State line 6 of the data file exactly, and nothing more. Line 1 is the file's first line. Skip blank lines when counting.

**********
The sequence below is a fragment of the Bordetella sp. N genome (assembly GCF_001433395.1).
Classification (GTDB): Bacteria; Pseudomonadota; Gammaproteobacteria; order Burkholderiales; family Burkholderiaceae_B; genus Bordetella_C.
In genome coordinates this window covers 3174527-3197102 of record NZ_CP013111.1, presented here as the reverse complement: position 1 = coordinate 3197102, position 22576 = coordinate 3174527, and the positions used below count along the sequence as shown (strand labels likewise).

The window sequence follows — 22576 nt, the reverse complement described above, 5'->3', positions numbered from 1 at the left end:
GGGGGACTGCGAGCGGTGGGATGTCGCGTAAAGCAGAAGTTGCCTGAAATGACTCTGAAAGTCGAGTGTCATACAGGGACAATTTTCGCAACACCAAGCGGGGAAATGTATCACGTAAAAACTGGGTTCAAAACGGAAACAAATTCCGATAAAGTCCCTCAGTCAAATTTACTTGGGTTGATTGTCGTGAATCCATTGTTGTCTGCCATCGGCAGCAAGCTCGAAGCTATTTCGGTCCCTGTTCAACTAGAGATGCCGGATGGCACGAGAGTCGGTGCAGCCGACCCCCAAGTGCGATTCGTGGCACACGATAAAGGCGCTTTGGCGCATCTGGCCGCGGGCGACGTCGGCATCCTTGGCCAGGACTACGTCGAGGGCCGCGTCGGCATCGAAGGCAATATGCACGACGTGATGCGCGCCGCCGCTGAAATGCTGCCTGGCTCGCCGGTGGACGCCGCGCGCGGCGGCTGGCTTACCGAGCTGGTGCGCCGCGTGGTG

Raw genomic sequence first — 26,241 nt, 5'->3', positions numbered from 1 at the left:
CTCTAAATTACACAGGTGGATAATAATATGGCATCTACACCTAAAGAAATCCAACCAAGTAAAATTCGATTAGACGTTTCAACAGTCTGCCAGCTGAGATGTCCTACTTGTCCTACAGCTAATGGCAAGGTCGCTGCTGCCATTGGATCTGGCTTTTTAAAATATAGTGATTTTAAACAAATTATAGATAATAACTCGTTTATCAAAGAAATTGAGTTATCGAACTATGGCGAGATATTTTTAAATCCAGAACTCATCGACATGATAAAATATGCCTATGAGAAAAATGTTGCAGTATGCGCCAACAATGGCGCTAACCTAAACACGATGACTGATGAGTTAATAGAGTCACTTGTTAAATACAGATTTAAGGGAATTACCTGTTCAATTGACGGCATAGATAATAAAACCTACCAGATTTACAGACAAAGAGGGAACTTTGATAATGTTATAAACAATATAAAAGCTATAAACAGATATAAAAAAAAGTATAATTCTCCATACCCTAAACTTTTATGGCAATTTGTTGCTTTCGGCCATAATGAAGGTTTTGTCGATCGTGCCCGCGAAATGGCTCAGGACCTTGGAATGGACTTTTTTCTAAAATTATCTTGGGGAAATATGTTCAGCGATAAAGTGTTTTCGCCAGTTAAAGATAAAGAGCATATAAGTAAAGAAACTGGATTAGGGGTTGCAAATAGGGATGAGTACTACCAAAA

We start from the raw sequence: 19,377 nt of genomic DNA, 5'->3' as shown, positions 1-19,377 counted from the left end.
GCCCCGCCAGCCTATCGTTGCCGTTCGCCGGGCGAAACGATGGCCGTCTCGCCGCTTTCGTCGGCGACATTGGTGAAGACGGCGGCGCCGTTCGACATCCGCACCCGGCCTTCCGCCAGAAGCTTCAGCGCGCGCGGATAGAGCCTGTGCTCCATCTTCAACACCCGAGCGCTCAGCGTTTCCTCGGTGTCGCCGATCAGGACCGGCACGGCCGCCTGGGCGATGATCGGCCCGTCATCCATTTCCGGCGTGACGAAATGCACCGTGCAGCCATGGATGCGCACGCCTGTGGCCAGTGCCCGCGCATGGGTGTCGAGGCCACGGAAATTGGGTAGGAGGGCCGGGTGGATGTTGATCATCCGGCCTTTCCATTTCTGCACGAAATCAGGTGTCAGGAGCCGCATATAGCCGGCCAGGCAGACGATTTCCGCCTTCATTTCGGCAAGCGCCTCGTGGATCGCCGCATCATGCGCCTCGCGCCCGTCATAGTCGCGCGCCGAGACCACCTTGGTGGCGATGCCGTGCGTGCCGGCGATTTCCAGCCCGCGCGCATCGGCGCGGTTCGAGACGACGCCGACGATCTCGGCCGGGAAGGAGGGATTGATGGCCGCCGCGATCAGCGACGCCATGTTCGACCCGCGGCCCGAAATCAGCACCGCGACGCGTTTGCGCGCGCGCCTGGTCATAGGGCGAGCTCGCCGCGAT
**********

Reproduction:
Raw genomic sequence first — 26,241 nt, 5'->3', positions numbered from 1 at the left: